Budget 2021: Chancellor Pledges Biggest Cut to Business Rates in 30 Years

2nd November 2021

Chancellor of the Exchequer Rishi Sunak claimed he is making the biggest cut to the business rates tax in 30 years as he set out his Budget.

Admonishing the Labour Party over its recent pledges to abolish the tax, Sunak said he would not be making "reckless unfounded promises to abolish a tax that raises £25 billion a year as that would be completely irresponsible".

Sunak said the government would retain business rates but with key reforms to ease the burden amounting to £7 billion over the next five years.

He said that for one year there will be a 50% business rates discount for businesses in retail, hospitality and leisure up to £110,000.

"Pubs, music venues, cinemas, restaurants, hotels, theatres, gyms, any eligible business can claim a discount on their bills of 50%, up to a maximum of £110,000," Sunak said.

Sunak said that, with other reliefs, it amounted to the biggest single-year cut to business rates in 30 years. Sunak said the cut is worth almost £1.7 billion, and added that, with Small Business Rates Relief, more than 90% of all these businesses will see a discount of at least 50%.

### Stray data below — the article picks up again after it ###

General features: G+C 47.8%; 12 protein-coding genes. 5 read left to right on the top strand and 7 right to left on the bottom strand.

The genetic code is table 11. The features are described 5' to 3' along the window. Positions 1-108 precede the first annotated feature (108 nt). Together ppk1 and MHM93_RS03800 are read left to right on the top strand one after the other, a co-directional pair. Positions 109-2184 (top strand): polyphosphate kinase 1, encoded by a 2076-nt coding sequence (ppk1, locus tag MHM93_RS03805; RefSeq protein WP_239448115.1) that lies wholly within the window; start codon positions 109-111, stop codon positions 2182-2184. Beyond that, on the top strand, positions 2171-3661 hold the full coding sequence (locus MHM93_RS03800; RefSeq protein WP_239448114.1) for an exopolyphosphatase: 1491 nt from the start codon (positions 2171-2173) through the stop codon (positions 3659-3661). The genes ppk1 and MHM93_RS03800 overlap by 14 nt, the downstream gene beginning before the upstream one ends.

There will be more frequent revaluations too.

The Chancellor said: “First, we will make the business rates system fairer and timelier with more frequent revaluations every three years. The new revaluation cycle will be delivered from 2023.”

He added: “We’re introducing a new investment relief to encourage businesses to adopt green technologies like solar panels. And I’m announcing today that we’ll accept the Confederation of British Industry and the British Retail Consortium’s recommendation to introduce a new ‘business rates improvement relief’.

Sunak said the investment relief to encourage green technology would amount to £750 million in investment incentives.

“From 2023, every single business will be able to make property improvements – and, for 12 months, pay no extra business rates.”

That will mean that from 2023 any business introducing improvements such as adding new air conditioning will not pay extra.

Vivienne King, chair of the Shopkeepers’ Campaign, immediately attacked the announcement, saying Sunak had "betrayed the high street" and broken the Conservative manifesto pledge by not reducing business rates as promised.

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